Dieter Knierim is a Sydney-based photographic and video artist. He completed his undergraduate degree, Bachelor of Communications in Media Arts & Production at University of Technology Sydney in 2016. He is currently a studying a Bachelor of Science at Macquarie University.

Working with peak bodies such as First Peoples Disability Network, People with Disability Australia and Women With Disabilities Australia he has produce projects which reveal the complexity of the issues facing people with disability both internationally and nationally.

At the end of 2013 Dieter, completed his work on the project Unfinished Business along side Belinda Mason, creating an awareness of Indigenous Australians with disability, his 24 minute documentary, tells the story of 30 Indigenous Australians that come from all around Australia. This exhibition was shown at the United Nation in Geneva 2013 and in 2014 was shown at the Museum of Tolerance for the United Nations World Conference on Indigenous Persons in New York. The goal of this exhibitions is to shows the impact of disability within Indigenous communities and to help the participant a voice to the wider international audiences. This work is currently touring nationally.

In 2013, Dieter along side Belinda Mason, both completed “Outing Disability” a project about disability and sexuality within the LGBTIQ community partnering with NSW Family Planning. In 2013, Dieter became the winner of the Connections Anti-Poverty Award, and his work is included in the Australian National Maritime Museum, Australian Institute for Aboriginal and Torres Straits Islander Studies. Dieter is a finalist in the Blake Prize, The Moran Prize, Josephine Urlich & Win Schubert Photographic Award.

In 2012, Dieter was involved with the Casula Power House, on the exhibition Inside, and exhibition which showed the diversity of women who are breaking down the stereotypes of how women in sport are defined.

With his brother Liam, in 2010, he founded Knierim Brothers Productions which currently provides services to the Film and Television Industry. Dieter identifies as a person with a cognitive disability.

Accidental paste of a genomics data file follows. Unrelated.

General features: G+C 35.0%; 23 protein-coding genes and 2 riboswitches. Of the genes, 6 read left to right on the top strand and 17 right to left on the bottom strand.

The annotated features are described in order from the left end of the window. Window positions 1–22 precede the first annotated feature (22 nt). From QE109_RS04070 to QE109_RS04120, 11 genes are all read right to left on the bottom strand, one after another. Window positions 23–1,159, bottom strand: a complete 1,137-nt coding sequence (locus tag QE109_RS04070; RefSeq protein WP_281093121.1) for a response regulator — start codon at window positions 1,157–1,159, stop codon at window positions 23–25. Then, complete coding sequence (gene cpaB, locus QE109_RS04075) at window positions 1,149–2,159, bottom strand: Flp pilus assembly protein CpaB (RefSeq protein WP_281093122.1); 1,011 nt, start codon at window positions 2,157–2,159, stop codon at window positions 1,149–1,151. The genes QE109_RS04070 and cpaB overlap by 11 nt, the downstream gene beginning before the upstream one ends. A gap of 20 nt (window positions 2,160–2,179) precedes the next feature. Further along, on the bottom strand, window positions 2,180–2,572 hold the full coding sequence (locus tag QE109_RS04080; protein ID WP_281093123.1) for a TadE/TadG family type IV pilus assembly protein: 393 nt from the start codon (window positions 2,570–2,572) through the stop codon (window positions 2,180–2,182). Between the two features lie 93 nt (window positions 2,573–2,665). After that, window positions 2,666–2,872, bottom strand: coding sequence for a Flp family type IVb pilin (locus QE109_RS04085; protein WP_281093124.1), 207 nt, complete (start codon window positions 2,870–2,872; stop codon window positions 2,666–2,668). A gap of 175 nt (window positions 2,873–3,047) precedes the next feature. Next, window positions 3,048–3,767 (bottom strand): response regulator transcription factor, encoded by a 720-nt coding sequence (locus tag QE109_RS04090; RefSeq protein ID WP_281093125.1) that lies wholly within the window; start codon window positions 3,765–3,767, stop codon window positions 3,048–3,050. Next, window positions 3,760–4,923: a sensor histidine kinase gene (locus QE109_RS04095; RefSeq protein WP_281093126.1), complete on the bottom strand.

As a young artist Dieter has already been exposed to large amounts of diversity that enables him to have deep understanding of the human condition. From the young age of 16 in 2010, Knierim was already teaching photography to young students in the remote community of Aurukun in Far North Queensland. At the age of 17, Knierim was sent back to Aurukun to create a training program for young adults on documentary filmmaking. This program was design to help younger generation and older generation to reengage with each other, to help culture to be carried down. In 2010, Knierim also took part in an exhibition called “Yolngu on Balanda”, along side Belinda Mason. As part of the project Dieter filmed and asked Indigenous Australian what they would like to say to a “non Indigenus Australians. This exhibition was opened at the Perth Centre of photography. By 2013, Knierim documentary “Black on White” along with Belinda Mason photographs were exhibited at the State Library of NSW for three months. This exhibition then inspired Knierim to continue his work within Aboriginal communities.

From 2010 to 2013, Knierim took part in the Festival of Dangerous Ideas as well as the topical debates at the St James Ethics Centre, interviewing people from all over the world about taboo topics, dealing with child soldiers, assisted suicide, body image, population debate, and interview such greats as Germaine Geer, Dick Smith and John Howard. From this Knierim was able to learn the complexities that there is no such thing as a simple solution and that there is not such thing as true right and wrong, and that ones opinion must be heard, reasoned with and discussed to evaluate ones own individual opinion.